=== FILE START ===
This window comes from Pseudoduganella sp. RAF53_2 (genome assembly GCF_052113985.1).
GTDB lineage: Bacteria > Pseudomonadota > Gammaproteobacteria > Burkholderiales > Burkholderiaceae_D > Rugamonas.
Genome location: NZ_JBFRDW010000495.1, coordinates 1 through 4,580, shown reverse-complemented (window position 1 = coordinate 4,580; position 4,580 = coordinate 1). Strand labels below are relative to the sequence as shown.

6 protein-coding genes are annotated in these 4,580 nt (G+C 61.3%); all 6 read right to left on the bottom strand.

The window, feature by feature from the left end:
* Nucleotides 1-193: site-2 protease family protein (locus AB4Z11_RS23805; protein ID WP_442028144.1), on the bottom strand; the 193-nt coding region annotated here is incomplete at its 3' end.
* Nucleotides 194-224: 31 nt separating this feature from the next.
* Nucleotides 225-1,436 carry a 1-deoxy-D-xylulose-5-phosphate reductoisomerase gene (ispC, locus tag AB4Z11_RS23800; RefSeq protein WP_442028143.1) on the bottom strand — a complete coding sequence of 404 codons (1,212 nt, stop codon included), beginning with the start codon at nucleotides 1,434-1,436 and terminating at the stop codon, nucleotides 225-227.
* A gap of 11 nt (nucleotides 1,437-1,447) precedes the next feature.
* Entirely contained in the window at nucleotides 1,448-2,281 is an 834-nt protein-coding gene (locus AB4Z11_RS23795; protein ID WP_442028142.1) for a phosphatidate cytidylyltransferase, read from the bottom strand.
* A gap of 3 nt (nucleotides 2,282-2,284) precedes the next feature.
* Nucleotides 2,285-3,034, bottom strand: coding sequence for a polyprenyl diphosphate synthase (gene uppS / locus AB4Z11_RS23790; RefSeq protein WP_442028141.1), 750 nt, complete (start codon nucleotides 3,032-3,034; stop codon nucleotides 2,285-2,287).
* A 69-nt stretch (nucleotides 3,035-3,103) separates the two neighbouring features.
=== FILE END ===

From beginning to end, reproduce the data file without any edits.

This window comes from Pseudoduganella sp. RAF53_2 (genome assembly GCF_052113985.1).
GTDB lineage: Bacteria > Pseudomonadota > Gammaproteobacteria > Burkholderiales > Burkholderiaceae_D > Rugamonas.
Genome location: NZ_JBFRDW010000495.1, coordinates 1 through 4,580, shown reverse-complemented (window position 1 = coordinate 4,580; position 4,580 = coordinate 1). Strand labels below are relative to the sequence as shown.

6 protein-coding genes are annotated in these 4,580 nt (G+C 61.3%); all 6 read right to left on the bottom strand.

The window, feature by feature from the left end:
* Nucleotides 1-193: site-2 protease family protein (locus AB4Z11_RS23805; protein ID WP_442028144.1), on the bottom strand; the 193-nt coding region annotated here is incomplete at its 3' end.
* Nucleotides 194-224: 31 nt separating this feature from the next.
* Nucleotides 225-1,436 carry a 1-deoxy-D-xylulose-5-phosphate reductoisomerase gene (ispC, locus tag AB4Z11_RS23800; RefSeq protein WP_442028143.1) on the bottom strand — a complete coding sequence of 404 codons (1,212 nt, stop codon included), beginning with the start codon at nucleotides 1,434-1,436 and terminating at the stop codon, nucleotides 225-227.
* A gap of 11 nt (nucleotides 1,437-1,447) precedes the next feature.
* Entirely contained in the window at nucleotides 1,448-2,281 is an 834-nt protein-coding gene (locus AB4Z11_RS23795; protein ID WP_442028142.1) for a phosphatidate cytidylyltransferase, read from the bottom strand.
* A gap of 3 nt (nucleotides 2,282-2,284) precedes the next feature.
* Nucleotides 2,285-3,034, bottom strand: coding sequence for a polyprenyl diphosphate synthase (gene uppS / locus AB4Z11_RS23790; RefSeq protein WP_442028141.1), 750 nt, complete (start codon nucleotides 3,032-3,034; stop codon nucleotides 2,285-2,287).
* A 69-nt stretch (nucleotides 3,035-3,103) separates the two neighbouring features.